Synopsis: Lucie is a pre-teen girl that has recently escaped a horrific ordeal of torture at the hands of mysterious captors. She is brought to an orphanage to be treated and befriends Anna, yet she is still haunted by an apparition that reminds her of her captivity. Fifteen years later, Lucie is convinced that she has found her captors and attacks the family. Anna tries to keep her sane and safe, but things soon spiral out of hand, and Anna learns the true horror behind Lucie’s imprisonment.
Killer Scene: Like Inside, an earlier French horror film covered in the 31 Days of Horror, Martyrs comes with more than its fair of shocking moments. However, the one that hits home most is when Lucie first confronts the family she believes is responsible for her childhood ordeal. It’s not unpredictable, but it is a powerful moment of revenge.
Violence: While it would hardly fall into the category of “torture porn,” Martyrs is filled with scenes of human suffering. There are several bloody and explosive on-screen kills, committed with guns and knives. There’s also lingering scenes of abuse and torture. The human body is put through a lot in this film, and it gets more intense as the movie plays out. There’s a lot of blood on the hands, feet, face and floor, though surprisingly necessary to tell the story. And we are asked: how important is skin really?.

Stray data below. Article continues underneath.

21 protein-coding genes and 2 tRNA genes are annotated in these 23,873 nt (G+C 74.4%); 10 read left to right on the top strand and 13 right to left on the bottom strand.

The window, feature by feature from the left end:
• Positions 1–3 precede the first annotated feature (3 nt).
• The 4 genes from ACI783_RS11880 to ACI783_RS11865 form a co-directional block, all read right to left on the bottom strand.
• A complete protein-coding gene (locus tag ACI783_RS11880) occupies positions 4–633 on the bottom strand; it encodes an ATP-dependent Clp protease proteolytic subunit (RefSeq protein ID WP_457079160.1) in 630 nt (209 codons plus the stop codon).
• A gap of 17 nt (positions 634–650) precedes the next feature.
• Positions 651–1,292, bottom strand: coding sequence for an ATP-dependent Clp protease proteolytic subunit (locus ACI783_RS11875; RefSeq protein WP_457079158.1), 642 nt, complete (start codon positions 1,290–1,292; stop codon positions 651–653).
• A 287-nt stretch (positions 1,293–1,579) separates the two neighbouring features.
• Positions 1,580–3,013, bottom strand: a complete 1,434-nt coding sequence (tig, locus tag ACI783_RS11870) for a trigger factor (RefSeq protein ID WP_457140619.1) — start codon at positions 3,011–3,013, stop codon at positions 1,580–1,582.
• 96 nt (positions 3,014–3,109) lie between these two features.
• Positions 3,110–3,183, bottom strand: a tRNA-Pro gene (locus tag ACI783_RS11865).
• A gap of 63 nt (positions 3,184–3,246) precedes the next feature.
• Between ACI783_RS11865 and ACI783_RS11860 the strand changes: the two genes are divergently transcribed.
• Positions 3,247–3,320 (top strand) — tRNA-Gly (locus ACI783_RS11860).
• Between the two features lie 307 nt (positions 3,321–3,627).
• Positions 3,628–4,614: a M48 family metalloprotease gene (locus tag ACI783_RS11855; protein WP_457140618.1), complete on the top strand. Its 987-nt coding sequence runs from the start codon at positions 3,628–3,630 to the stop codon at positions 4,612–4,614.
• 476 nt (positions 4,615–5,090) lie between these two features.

Sex: There’s no sex per se, though there is quite a lot of female nudity. The problem from the sexual arousal angle is this nudity comes in the form of psychotic apparitions and victims of abuse and torture. It’s not a turn on (at least for most members of the audience), though it does technically contribute to this category.
Scares: At the beginning of the DVD, director Pascal Laugier apologizes to the audience for watching his film. This is classy and hilarious – and totally necessary. Martyrs is not the most shocking movie I’ve seen by far, but it does get under your skin with its disturbing nature. It’s not a movie that has the overt scare moments (i.e., you won’t jump when a black cat leaps out of the shadows or anything). Most of the unease you’ll feel in this film will be more psychologically disturbing… a certain degree of wondering if what happens in the film is possible.
Final Thoughts: After seeing films like Inside, Irréversible and now Martyrs, I’m convinced that the French are some screwed up people. In this decade, this country has delivered some of the more thought-provoking and viscerally disturbing films. Part of Laugier’s intent when making this film was to turn the horror genre on its ear and keep the audience guessing. I’ll give him credit in that Martyrs kept me guessing. It was refreshing to see a film that changed its tone and focus effectively throughout. It wasn’t as disturbing as I was led to believe it would be, but Martyrs is a powerful thriller that is fantastically unique.